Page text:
2002 Conference Proceedings

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Organizing One's Life In The Classroom: Strategies For Educators Of Visually Impaired Student

Larry L. Lewis, Jr.
HumanWare Inc.
ewis@humanware.com

Probably one of the most significant factors in any child's educational experience which determines whether or not he or she will successfully obtain and education and translate that success into competitive employment would be his/her ability to organize one's self. This truth is even more evident among students with visual impairments. The ability to organize one's life has a profound effect on rather or not an individual can manage his/her time effectively, and consequently complete the given task which is at hand.

Teachers of students who are visually impaired are constantly faced with the challenge of instilling the value of organizational skill building in their students from a very early age. If a teacher neglects to prioritize this lesson, the results produced by the student risk being abysmal at best. If strategies implemented to teach this lesson are successful, the student may indeed perform on a competitive level with sighted peers in both educational and vocational capacities.

In order to develop such strategies, two essential issues must be addressed. Firstly, before a student can develop organizational skills, the student must first adopt a reading and writing system wall suited to meet his given needs. In many cases, this writing system will be Braille. In some cases, this writing system will be QWERTY input. Secondly, once this writing system has been identified and the teacher has begun to incorporate it into the student's individualized education plan, a portable, efficient solution should be identified which enables the student to capitalize on the desired writing system.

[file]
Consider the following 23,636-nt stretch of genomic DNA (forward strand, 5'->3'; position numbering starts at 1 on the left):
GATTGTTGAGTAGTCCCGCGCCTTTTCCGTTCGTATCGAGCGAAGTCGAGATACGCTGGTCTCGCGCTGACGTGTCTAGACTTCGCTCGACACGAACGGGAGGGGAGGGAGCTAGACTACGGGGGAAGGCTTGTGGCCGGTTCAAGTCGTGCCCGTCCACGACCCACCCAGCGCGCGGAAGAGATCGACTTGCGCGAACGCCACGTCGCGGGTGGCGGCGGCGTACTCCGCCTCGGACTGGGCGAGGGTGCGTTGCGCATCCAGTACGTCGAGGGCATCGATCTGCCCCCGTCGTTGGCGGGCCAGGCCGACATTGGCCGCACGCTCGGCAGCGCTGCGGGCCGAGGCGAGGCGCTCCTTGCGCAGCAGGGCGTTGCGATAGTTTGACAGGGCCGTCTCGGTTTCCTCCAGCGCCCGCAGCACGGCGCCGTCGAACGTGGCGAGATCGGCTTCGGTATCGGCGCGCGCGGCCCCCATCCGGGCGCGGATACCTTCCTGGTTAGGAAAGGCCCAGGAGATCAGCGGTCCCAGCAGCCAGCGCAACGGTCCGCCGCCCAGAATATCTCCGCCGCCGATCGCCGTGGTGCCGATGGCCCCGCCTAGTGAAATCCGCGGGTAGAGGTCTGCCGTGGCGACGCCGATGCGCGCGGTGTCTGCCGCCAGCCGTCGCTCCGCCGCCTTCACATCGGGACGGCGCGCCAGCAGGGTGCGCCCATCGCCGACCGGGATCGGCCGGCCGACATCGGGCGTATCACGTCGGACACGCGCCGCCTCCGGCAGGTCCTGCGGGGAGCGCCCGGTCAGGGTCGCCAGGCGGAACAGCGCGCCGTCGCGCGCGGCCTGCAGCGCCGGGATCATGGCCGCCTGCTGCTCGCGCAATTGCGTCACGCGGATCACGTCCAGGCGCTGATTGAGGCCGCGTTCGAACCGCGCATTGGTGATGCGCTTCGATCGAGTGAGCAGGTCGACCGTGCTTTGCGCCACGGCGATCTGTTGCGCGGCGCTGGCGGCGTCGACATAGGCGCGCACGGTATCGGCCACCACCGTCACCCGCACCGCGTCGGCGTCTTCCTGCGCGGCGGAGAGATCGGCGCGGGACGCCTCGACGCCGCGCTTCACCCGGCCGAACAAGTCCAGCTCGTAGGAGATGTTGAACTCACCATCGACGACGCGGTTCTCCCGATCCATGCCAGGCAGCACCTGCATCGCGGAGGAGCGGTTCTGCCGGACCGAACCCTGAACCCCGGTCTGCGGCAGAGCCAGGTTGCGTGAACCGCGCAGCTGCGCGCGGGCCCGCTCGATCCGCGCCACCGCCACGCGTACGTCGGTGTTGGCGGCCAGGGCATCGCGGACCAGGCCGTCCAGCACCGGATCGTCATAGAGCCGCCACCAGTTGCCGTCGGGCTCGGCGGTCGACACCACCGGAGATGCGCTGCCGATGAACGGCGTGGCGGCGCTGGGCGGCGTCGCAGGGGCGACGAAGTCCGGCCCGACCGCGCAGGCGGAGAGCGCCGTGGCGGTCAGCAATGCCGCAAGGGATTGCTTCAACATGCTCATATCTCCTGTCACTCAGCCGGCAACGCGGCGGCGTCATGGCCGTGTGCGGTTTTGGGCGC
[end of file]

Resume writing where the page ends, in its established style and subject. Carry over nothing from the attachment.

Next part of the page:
The BrailleNote family of products presents to the teacher of the visually impaired an entire product line which can capitalize upon the student's preferred writing system while offering either refreshable Braille output, synthesized speech output, or a combination of both media for the necessary feedback the student to successfully complete a variety of classroom related tasks in an independent and timely manner. Also this line of products utilizes a Windows-based operating system which enables the student to produce results compatible with "mainstream" applications which the sighted instructor is using.

Task-related activities which can be completed using such a technologies include:

  1. The acquisition of, and the completion of written classroom assignments relating to reading comprehension, vocabulary, or spelling proficiency skills.
  2. The procurement and storage of one's textbooks for relevant courses.
  3. A robust scheduling tool to schedule due dates for assignments, study group activities, class scheduling, and school-bus routes.
  4. An every-mail client to disseminate all pertinent information.
  5. A technological solution which can multi-task and interact between its respective applications as well as mainstream applications.

Incorporating an appropriate adaptive technological solution as an organizational tool can make learning such skills exciting for the student. It also enables them to inclusively keep pace with their sighted classmates. Lastly, it ultimately may be the determining factor as to whether or not they become employable on a competitive level. Timeliness, accuracy, and efficiency are the end results of adopting a strategies which incorporates a level of literacy with a modern approach to information management.


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